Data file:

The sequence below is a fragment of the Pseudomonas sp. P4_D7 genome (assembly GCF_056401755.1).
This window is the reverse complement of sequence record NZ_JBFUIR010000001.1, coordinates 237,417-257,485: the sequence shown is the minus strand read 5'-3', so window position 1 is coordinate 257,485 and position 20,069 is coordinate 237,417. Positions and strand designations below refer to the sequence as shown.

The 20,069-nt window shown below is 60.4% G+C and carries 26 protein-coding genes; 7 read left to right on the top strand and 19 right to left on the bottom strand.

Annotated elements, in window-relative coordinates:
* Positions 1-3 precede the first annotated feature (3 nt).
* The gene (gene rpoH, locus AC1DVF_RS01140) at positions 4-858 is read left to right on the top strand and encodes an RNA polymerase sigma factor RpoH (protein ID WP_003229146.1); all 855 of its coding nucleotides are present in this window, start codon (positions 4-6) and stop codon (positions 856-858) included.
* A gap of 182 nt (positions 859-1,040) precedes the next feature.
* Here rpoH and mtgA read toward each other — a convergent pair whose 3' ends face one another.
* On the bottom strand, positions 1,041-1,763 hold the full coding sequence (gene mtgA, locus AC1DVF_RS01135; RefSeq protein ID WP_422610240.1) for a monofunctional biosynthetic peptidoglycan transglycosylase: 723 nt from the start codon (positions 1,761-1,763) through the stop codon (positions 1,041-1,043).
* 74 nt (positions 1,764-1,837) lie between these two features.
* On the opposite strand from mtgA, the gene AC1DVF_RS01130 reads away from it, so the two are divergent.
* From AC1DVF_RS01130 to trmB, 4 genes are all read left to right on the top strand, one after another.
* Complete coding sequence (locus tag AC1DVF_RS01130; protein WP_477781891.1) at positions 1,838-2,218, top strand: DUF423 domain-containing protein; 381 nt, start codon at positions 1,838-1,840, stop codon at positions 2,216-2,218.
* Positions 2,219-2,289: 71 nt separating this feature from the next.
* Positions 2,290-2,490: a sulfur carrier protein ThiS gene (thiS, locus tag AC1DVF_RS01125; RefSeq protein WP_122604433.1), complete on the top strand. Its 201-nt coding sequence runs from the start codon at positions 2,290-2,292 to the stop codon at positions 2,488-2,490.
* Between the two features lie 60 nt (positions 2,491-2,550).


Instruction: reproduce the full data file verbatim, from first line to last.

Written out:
The sequence below is a fragment of the Pseudomonas sp. P4_D7 genome (assembly GCF_056401755.1).
This window is the reverse complement of sequence record NZ_JBFUIR010000001.1, coordinates 237,417-257,485: the sequence shown is the minus strand read 5'-3', so window position 1 is coordinate 257,485 and position 20,069 is coordinate 237,417. Positions and strand designations below refer to the sequence as shown.

The 20,069-nt window shown below is 60.4% G+C and carries 26 protein-coding genes; 7 read left to right on the top strand and 19 right to left on the bottom strand.

Annotated elements, in window-relative coordinates:
* Positions 1-3 precede the first annotated feature (3 nt).
* The gene (gene rpoH, locus AC1DVF_RS01140) at positions 4-858 is read left to right on the top strand and encodes an RNA polymerase sigma factor RpoH (protein ID WP_003229146.1); all 855 of its coding nucleotides are present in this window, start codon (positions 4-6) and stop codon (positions 856-858) included.
* A gap of 182 nt (positions 859-1,040) precedes the next feature.
* Here rpoH and mtgA read toward each other — a convergent pair whose 3' ends face one another.
* On the bottom strand, positions 1,041-1,763 hold the full coding sequence (gene mtgA, locus AC1DVF_RS01135; RefSeq protein ID WP_422610240.1) for a monofunctional biosynthetic peptidoglycan transglycosylase: 723 nt from the start codon (positions 1,761-1,763) through the stop codon (positions 1,041-1,043).
* 74 nt (positions 1,764-1,837) lie between these two features.
* On the opposite strand from mtgA, the gene AC1DVF_RS01130 reads away from it, so the two are divergent.
* From AC1DVF_RS01130 to trmB, 4 genes are all read left to right on the top strand, one after another.
* Complete coding sequence (locus tag AC1DVF_RS01130; protein WP_477781891.1) at positions 1,838-2,218, top strand: DUF423 domain-containing protein; 381 nt, start codon at positions 1,838-1,840, stop codon at positions 2,216-2,218.
* Positions 2,219-2,289: 71 nt separating this feature from the next.
* Positions 2,290-2,490: a sulfur carrier protein ThiS gene (thiS, locus tag AC1DVF_RS01125; RefSeq protein WP_122604433.1), complete on the top strand. Its 201-nt coding sequence runs from the start codon at positions 2,290-2,292 to the stop codon at positions 2,488-2,490.
* Between the two features lie 60 nt (positions 2,491-2,550).